Mr Teo yesterday pointed out that scholarships have been offered to candidates from a range of schools, including the polytechnics, NUS High School of Mathematics and Science, the School of the Arts and the Singapore Sports School. Internship opportunities for students to experience and understand the work of public officers are also available, either through direct internships with public agencies or the Public Service Division-run Internship@Gov programme, which takes in 150 undergraduate interns each year.

Individuals can also join the service immediately after graduation or as a mid-career entrant, he added.

Mr Teo also stressed the importance of developing capable officers, pointing out that the Public Service Leadership Programme was launched last year to train specialist leaders to have deep knowledge and expertise in their respective sectors. At the same time, others are also trained to be able to work across all ministries and agencies as generalists.

Together, they will be able to form strong partnerships and teams with a deeper and wider range of capabilities, perspectives and experiences, and both can rise to the highest positions in the Public Service, Mr Teo said.

PAP MP rebuts WP member's 'crony capitalism' charge
By Chia Yan Min, The Straits Times, 30 May 2014

A WORKERS' Party (WP) member's charge of crony capitalism in Singapore was rebutted by PAP MP for Jurong GRC David Ong yesterday. He cited international indices that have consistently ranked Singapore as among the least corrupt countries in the world to make the point that "there is no room for crony practices in Singapore".

On Tuesday, WP Non-Constituency MP Gerald Giam had said that Singapore came in fifth among 23 countries on an index measuring crony capitalism by The Economist magazine.

Singapore should be on guard against "rent-seeking" behaviour here, meaning businesses or individuals "trying to make more money without producing more for customers", Mr Giam had warned. Some examples of rent-seeking include forming cartels, or lobbying for changes in regulations that benefit a company at the expense of customers.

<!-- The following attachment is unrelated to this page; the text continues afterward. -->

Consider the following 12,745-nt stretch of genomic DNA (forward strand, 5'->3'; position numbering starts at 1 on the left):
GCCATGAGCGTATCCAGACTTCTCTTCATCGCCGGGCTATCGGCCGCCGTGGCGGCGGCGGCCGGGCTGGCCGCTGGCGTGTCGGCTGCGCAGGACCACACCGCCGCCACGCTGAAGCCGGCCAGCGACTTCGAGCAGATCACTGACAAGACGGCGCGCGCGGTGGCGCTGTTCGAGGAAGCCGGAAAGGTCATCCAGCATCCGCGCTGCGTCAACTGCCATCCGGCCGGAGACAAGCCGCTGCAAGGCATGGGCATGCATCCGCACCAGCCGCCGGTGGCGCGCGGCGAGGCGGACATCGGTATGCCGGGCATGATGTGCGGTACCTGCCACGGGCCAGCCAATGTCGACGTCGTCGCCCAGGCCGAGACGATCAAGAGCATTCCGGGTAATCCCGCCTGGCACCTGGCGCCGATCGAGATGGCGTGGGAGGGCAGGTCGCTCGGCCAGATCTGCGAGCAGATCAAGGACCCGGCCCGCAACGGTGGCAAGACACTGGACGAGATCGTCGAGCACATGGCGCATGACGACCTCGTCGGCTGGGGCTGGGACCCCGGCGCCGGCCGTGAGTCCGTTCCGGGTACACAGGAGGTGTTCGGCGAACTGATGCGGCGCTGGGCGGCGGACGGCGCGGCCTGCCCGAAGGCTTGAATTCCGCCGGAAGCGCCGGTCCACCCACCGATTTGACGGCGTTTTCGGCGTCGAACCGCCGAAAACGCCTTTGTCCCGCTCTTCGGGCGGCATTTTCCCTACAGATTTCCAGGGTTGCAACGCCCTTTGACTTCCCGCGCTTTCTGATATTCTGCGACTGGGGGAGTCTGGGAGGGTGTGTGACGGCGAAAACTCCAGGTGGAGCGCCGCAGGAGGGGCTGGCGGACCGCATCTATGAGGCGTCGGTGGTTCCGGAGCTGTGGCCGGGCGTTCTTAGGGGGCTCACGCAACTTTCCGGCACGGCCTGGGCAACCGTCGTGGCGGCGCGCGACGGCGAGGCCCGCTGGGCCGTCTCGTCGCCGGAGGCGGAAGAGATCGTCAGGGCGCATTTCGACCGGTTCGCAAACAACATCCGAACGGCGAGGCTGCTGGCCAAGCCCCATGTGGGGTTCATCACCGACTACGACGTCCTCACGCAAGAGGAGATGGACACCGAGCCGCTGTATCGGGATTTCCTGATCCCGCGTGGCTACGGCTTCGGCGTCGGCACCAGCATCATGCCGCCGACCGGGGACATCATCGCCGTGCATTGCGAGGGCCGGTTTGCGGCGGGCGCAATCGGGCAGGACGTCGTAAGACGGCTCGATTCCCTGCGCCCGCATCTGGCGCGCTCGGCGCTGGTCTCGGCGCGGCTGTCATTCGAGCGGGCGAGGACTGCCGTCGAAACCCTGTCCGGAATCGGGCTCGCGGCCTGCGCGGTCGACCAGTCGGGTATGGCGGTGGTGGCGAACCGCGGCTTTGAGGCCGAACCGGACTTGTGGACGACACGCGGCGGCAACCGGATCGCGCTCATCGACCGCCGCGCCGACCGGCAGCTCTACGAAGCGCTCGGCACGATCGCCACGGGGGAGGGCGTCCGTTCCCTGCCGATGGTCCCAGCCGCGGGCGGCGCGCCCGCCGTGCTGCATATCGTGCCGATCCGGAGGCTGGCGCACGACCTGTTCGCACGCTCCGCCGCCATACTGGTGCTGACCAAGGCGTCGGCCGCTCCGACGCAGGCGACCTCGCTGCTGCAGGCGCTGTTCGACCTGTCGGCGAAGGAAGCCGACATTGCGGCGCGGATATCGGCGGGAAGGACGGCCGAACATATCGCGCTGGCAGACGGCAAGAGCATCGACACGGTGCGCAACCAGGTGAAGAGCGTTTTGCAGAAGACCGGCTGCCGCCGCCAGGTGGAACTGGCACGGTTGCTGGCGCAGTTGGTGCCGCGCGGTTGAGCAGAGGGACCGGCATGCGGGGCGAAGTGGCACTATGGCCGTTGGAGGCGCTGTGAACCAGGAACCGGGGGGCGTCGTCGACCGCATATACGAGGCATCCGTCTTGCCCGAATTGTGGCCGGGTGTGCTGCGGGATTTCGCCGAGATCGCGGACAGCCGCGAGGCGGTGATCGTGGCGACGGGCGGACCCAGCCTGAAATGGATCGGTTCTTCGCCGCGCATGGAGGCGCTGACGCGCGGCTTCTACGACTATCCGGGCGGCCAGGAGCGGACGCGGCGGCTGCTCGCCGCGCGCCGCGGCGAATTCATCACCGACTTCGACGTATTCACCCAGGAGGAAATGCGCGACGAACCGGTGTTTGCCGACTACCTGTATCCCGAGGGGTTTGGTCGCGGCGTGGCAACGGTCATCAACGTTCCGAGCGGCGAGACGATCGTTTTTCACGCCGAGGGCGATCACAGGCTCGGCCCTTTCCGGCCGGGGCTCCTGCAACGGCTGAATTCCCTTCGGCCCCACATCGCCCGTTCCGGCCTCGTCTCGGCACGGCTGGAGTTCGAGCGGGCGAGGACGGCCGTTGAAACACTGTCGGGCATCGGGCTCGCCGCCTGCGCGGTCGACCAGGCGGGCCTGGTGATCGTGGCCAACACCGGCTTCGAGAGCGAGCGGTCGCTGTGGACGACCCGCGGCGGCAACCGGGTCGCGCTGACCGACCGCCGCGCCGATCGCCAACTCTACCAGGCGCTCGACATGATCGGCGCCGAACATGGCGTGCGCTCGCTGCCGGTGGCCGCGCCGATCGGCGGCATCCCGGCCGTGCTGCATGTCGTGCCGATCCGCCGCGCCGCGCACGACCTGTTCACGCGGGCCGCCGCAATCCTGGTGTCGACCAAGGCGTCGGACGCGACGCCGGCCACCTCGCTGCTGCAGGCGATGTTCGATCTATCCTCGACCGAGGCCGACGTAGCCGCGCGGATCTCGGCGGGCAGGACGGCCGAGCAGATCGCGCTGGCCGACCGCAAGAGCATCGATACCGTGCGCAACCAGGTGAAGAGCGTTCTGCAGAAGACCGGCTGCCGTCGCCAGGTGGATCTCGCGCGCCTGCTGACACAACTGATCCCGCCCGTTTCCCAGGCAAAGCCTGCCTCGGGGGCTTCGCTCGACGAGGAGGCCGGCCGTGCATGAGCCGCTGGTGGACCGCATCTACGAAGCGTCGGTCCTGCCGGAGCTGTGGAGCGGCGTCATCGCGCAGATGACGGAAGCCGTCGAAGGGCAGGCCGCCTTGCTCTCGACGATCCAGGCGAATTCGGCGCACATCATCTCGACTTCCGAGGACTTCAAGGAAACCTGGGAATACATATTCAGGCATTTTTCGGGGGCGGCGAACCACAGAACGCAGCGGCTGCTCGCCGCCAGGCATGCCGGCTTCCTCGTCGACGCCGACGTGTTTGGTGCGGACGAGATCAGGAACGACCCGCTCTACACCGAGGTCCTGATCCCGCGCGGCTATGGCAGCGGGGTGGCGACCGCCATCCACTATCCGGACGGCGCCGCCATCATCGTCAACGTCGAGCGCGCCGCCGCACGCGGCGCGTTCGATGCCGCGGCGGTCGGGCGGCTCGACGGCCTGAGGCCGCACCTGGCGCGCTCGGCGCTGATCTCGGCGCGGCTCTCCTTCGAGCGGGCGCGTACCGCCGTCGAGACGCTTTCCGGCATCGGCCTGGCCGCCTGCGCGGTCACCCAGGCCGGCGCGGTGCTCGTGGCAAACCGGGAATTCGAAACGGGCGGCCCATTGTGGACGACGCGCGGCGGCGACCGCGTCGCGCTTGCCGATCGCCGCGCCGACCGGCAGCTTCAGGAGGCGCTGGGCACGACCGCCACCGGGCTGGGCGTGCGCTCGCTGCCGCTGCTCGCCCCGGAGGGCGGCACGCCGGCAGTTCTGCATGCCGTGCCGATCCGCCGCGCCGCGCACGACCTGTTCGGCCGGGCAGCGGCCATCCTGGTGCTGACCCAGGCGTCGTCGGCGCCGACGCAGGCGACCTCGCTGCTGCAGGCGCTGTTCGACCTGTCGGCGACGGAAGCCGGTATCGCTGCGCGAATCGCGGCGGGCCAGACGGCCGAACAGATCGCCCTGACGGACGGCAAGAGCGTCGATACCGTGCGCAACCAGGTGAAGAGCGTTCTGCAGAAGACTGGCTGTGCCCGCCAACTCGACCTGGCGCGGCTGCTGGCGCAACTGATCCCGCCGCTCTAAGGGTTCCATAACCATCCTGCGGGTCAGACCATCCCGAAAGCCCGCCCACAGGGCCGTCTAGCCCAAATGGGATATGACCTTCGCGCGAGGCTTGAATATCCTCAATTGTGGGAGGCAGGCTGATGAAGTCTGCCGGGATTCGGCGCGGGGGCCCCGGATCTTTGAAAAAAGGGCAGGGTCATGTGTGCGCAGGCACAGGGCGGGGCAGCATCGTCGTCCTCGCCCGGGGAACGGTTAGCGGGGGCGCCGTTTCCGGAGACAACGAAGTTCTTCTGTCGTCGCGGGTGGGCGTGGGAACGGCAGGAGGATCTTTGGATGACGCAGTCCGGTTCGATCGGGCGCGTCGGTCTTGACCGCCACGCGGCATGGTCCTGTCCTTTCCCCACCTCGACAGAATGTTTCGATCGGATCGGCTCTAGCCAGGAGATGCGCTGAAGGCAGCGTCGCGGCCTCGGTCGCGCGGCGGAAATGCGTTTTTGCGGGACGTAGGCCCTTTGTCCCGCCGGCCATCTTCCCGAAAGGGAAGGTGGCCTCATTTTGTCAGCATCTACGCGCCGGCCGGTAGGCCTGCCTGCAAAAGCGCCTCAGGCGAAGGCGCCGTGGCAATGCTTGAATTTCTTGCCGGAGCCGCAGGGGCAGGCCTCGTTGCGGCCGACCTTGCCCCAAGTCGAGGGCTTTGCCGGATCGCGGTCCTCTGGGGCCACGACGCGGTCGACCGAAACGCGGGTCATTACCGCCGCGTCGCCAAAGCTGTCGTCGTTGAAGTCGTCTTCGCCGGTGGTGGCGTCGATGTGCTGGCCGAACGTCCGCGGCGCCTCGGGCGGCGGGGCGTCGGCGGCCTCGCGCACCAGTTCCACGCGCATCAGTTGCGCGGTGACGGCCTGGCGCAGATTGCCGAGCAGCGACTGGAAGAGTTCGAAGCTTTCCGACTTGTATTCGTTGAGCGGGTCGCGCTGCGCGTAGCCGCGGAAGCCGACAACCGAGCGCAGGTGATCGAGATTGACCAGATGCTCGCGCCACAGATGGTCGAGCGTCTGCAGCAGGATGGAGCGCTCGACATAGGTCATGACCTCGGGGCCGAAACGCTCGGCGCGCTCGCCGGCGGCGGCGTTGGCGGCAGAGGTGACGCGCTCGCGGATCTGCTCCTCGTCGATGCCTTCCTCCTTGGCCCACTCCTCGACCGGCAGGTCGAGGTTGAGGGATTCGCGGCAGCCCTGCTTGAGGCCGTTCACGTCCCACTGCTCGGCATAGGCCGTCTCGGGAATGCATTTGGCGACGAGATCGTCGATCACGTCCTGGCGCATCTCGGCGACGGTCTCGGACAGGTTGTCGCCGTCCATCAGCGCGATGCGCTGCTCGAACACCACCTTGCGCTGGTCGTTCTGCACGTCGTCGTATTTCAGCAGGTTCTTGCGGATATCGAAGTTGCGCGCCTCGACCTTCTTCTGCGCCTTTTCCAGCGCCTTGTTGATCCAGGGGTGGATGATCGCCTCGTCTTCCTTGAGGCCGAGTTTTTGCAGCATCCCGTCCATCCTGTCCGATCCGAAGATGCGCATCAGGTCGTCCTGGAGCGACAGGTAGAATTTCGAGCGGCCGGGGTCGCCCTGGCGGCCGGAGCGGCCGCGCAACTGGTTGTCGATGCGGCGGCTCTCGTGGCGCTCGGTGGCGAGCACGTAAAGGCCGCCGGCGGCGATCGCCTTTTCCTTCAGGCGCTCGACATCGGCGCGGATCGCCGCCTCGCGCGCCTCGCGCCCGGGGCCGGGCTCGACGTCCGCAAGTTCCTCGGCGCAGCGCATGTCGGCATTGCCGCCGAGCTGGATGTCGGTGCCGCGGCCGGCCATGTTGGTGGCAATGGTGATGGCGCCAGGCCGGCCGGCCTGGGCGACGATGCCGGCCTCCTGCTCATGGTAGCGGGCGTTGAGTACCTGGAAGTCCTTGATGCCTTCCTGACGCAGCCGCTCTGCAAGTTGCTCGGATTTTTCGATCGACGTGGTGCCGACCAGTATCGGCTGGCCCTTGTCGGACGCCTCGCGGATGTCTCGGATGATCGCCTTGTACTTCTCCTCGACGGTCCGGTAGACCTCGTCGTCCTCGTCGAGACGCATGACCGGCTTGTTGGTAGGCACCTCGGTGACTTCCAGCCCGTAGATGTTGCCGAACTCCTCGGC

Yesterday, Mr Ong said he fully agreed with Mr Giam that the Government should be on guard against rent-seeking, especially in major industries. "That is why the Government introduced the Competition Act in 2004 and established the Competition Commission of Singapore to protect consumers and businesses from anti-competitive practices of private entities," he said.

But Mr Giam was wrong to allude to the existence of crony capitalism in Singapore based on The Economist index which is "too simplistic", Mr Ong said.

"It looks at the wealth of billionaires in sectors such as finance, oil and real estate, which The Economist claims to be prone to cronyism in many countries. It does not examine or identify actual cronyism or rent-seeking behaviour in each country.

"Just because there are billionaires in these sectors does not mean that they must make their money through cronyism. Nor can we charge a sector in Singapore as being prone to graft and rent-seeking just because it is so in other countries," Mr Ong added.

He also noted that The Economist article had also pointed out that some countries have competitive markets in the sectors it labelled as crony sectors.

Observing that Singapore's intolerance of graft is well known internationally, he cited Transparency International's ranking of Singapore as the fifth least corrupt country in world.

He also noted that Mr Giam had neglected to say that the same Economist article placed Singapore first in terms of institutional quality.

Singapore applies its laws against corruption consistently, and makes no exceptions for anyone. It upholds meritocratic principles, where rewards are tied to one's efforts and performance. And it has created a conducive business environment that enables companies to compete on equal terms, Mr Ong said.

"I would like to assure Mr Giam that there is no room for crony practices in Singapore. If he has evidence of such practices, he should share it, instead of relying on indices which present an incomplete picture of the situation in Singapore," Mr Ong said.

In an e-mail response to The Straits Times, Mr Giam said his remarks were intended to underscore a message of "incentivising hard work and productive contributions to our economy and society".

The Economist's index should not be "casually dismissed", Mr Giam said, adding "there may be valuable learning points from all these indices, especially when we are ranked poorly".

MPs call for more communication, trust between Govt, people
Confusion over pioneer package highlights need to improve on how policies are structured: Baey
By Alfred Chua, TODAY, 30 May 2014

The need to communicate government policies better as well as involve citizens more in the policy-making process to build trust and understanding was raised by several Members of Parliament (MPs) yesterday, on the fourth day of the debate on the President’s Address.